As older Americans live longer and enjoy better health, a loveless marriage can seem interminable. Many Boomers divorce not because of a disruptive event, but because they feel they have drifted apart over the years. Retirement or a newly emptied nest can be a wakeup call, bringing marital staleness into sharp relief and launching a search for new kinds of fulfillment.

What Elders on Their Own Mean for Individuals, Families, and Society

What are we to make of the growing ranks of elderly Americans living on their own? For men and women who are in good health and financially secure, independence in later life, including through divorce, can be very liberating and empowering. But for less advantaged Boomers – for people facing mental or physical health problems or who are without steady employment or a retirement nest egg – divorce in particular can be a devastating change. We have too little research on the issues faced by older people divorced or otherwise on their own, and there are many questions to investigate about individual health and wellbeing.

The consequences for families also need to be explored, although a few things are known. Divorce in early or middle stages of adulthood has enduring consequences, especially for men. Divorced fathers are less likely than married fathers to receive care from their adult children. For mothers, marital status is immaterial, because adult children are equally willing to care for their married and divorced mothers. Further research will be needed to pin down whether the same gendered consequences flow from parental divorces late in life.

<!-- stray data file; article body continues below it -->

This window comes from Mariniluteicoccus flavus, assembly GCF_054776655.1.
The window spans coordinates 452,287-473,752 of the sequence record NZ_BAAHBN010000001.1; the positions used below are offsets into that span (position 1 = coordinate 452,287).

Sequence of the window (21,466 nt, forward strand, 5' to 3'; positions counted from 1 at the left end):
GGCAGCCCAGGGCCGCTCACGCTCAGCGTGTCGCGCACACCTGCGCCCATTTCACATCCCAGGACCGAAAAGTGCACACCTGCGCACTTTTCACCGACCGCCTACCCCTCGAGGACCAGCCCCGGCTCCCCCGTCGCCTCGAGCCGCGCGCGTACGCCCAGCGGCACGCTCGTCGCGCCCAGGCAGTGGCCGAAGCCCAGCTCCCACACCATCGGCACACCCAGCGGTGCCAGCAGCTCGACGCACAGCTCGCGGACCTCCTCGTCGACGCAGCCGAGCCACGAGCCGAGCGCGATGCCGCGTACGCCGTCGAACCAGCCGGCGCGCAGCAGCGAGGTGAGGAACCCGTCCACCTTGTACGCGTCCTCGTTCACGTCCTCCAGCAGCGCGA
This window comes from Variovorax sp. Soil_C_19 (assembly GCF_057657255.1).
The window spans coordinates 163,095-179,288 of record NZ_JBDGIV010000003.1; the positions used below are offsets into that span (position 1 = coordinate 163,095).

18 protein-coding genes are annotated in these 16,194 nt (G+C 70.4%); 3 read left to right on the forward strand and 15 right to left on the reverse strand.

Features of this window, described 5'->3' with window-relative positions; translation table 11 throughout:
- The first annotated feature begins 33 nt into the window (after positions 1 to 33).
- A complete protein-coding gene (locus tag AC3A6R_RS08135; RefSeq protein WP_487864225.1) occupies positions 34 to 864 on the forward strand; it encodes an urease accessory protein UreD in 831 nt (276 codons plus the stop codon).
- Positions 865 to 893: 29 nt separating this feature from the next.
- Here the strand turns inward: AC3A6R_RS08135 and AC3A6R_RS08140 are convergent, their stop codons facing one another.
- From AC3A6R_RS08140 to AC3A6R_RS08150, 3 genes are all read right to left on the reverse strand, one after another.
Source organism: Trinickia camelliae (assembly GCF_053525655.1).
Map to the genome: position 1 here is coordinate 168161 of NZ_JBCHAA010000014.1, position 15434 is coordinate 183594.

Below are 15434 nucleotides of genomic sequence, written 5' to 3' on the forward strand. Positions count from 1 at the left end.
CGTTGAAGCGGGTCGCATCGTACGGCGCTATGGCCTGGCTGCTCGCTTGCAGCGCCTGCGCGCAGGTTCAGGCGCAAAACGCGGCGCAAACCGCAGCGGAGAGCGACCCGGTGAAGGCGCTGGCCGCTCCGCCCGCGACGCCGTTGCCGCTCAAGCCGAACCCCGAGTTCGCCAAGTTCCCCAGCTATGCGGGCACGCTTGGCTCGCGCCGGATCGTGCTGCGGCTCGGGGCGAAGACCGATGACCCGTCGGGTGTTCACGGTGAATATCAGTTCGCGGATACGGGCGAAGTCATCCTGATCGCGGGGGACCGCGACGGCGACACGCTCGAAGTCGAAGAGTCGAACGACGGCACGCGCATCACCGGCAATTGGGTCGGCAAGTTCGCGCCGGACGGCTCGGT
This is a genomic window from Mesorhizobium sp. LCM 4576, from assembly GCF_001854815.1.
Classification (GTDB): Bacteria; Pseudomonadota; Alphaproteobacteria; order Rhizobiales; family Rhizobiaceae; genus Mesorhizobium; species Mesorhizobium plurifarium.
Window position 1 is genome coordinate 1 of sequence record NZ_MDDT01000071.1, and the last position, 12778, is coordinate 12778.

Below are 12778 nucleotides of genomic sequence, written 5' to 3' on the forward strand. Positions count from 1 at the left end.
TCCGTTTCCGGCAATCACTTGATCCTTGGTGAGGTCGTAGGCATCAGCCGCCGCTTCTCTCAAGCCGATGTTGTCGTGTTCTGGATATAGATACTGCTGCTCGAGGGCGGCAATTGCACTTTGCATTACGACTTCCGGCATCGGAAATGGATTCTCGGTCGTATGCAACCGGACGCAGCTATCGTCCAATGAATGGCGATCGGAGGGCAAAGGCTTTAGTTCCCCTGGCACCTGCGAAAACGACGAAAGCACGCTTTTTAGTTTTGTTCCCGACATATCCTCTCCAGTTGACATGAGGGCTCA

Clearly, the swelling ranks of unmarried Boomers could have weighty consequences for society. Despite public debate about the financial health of Medicaid, Medicare, and Social Security, no one seems to have considered that rising numbers of aging Boomers living on their own are likely to need these public supports more than ever. In fact, rising numbers of older unmarried persons – whether divorced, widowed, or never married – are likely to place greater demand on all government social programs, at the local and state as well as federal levels.

In our research, Lin and I have discovered that single Boomers are more vulnerable and have fewer resources, on average, than married Boomers. Understandably, solo Boomers tend to be economically disadvantaged compared to their married counterparts. And we are finding notable health differences as well. Unmarried Boomers are twice as likely to report having a disability and are less likely to enjoy the protection of health insurance.

Who is going to care for single Boomers are they face the inevitable ailments of old age is not at all clear. Spouses, usually the first line of defense, will not be there. Some solo Boomers may be able to turn to adult children or others in their extended families. But many will have to find sources of support and care in institutions or from their communities. Since birth, Boomers have been transforming American family life. Now on the brink of old age, they continue to challenge conventional family pathways – and their unprecedented needs, aspirations, and experiences will reshape how all of us experience the graying of America.